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Functional and structural analysis of higher olfactory circuits in Drosophila


My long-term scientific goal is to understand the links between genes and behaviour. For this purpose I use Drosophila as a model system because it is genetically tractable while having a complex behavioural repertoire. My past research at Stanford University focused on the development of highly specific wiring in olfactory circuits. Research supported by the IRG will develop this theme by investigating the functional properties of these circuits. I will develop very high-resolution wiring maps of genetically identified neurons in higher olfactory centres.

These will initially be based on high-resolution con-focal microscopy combined with novel image registration techniques. In parallel I will also employ a novel serial block-face scanning electron microscopy technique (SBFSEM), which allows large brain volumes to be reconstructed at up to 10nm resolution. I will then apply state of the art whole cell patch clamp techniques to record the activity of these neurons in intact animals responding to odours. By recording from neurons at successive levels of olfactory processing I hope to understand the integration and transformation of raw sensory information that underlies olfactory perception. Recording from pairs of identified neurons that I predict to be connected by neuro anatomical criteria will be a key part of understanding this information processing.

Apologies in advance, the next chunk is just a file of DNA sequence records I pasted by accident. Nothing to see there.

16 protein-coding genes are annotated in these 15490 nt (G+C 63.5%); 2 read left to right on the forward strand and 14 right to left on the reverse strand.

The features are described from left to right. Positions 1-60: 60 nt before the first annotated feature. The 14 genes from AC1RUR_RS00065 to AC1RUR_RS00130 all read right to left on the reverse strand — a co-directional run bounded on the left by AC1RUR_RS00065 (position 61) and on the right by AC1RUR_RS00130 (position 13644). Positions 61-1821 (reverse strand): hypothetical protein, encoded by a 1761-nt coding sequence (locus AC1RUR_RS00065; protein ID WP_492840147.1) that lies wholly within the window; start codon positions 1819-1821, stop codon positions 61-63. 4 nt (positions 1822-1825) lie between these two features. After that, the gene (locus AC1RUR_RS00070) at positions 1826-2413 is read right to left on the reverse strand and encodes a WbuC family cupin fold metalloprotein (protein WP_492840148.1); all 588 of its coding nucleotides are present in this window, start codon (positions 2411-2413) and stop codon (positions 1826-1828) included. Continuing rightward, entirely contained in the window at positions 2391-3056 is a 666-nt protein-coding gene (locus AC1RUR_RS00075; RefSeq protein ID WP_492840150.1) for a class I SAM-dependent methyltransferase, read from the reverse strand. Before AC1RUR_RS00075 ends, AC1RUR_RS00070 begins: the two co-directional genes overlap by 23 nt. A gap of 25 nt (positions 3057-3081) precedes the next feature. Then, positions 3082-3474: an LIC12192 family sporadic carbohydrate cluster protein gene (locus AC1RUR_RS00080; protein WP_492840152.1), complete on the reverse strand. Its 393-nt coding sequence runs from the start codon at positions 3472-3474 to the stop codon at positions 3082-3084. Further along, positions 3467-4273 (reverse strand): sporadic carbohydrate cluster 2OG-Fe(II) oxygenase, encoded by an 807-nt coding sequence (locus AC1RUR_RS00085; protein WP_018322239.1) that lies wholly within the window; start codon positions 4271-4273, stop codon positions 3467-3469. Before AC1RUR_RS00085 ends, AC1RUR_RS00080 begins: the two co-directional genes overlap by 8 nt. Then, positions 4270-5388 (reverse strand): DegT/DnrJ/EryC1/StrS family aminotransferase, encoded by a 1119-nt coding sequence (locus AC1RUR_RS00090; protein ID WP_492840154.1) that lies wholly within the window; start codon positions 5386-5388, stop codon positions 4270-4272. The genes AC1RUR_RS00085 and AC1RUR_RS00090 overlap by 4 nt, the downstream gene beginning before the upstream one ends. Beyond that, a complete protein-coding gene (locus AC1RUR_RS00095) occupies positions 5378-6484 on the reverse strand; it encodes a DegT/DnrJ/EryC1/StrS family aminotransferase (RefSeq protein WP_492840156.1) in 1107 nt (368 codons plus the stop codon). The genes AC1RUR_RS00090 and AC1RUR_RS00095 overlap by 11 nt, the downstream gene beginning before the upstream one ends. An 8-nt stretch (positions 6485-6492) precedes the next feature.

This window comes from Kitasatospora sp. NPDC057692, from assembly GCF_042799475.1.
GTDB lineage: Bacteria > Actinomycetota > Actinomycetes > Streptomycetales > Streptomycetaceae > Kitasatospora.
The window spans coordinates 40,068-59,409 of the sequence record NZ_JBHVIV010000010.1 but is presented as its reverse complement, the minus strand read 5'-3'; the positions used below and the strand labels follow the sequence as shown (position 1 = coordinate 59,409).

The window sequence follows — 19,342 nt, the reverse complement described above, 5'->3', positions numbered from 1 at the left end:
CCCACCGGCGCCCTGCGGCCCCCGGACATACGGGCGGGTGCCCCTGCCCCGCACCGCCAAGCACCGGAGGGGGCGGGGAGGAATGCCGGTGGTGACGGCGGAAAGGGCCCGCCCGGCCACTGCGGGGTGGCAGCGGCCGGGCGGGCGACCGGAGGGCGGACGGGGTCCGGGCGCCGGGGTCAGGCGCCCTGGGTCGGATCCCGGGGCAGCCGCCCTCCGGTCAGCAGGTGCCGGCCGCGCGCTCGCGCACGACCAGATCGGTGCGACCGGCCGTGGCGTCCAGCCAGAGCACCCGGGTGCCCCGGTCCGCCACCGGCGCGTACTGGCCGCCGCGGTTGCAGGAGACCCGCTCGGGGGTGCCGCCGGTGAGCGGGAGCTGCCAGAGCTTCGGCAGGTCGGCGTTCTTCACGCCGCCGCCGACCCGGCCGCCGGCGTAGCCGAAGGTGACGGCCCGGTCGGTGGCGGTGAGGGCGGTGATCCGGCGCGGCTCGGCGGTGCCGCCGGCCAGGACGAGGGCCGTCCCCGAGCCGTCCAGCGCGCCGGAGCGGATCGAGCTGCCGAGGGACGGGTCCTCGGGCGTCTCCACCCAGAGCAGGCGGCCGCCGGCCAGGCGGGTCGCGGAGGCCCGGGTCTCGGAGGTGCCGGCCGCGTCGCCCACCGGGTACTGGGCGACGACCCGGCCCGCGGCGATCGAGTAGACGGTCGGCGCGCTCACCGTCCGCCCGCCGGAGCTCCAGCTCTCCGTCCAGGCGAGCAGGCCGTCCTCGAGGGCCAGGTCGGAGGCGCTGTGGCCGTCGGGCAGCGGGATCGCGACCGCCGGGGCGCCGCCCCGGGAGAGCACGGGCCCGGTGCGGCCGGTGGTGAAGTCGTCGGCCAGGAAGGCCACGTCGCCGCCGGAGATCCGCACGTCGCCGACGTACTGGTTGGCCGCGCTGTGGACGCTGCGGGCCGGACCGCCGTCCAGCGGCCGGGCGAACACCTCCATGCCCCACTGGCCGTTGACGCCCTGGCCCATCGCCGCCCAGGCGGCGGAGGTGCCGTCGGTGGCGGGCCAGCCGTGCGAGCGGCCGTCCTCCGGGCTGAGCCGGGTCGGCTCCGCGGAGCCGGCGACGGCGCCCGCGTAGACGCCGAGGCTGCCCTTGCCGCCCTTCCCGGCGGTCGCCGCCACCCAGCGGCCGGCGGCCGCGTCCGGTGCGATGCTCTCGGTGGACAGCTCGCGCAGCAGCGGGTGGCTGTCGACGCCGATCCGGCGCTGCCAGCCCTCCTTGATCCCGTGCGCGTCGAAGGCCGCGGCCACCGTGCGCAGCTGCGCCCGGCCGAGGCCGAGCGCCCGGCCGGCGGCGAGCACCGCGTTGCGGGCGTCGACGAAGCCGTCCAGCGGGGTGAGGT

These circuit studies are an essential prerequisite to my long-term goal of understanding the relationship between genes and neural circuits and the relationship between neural circuits and behaviour. Ultimately I hope to gain new insights into the functional properties of the nervous system and how they may be encoded within the genome.

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The Old Schools, Trinity Lane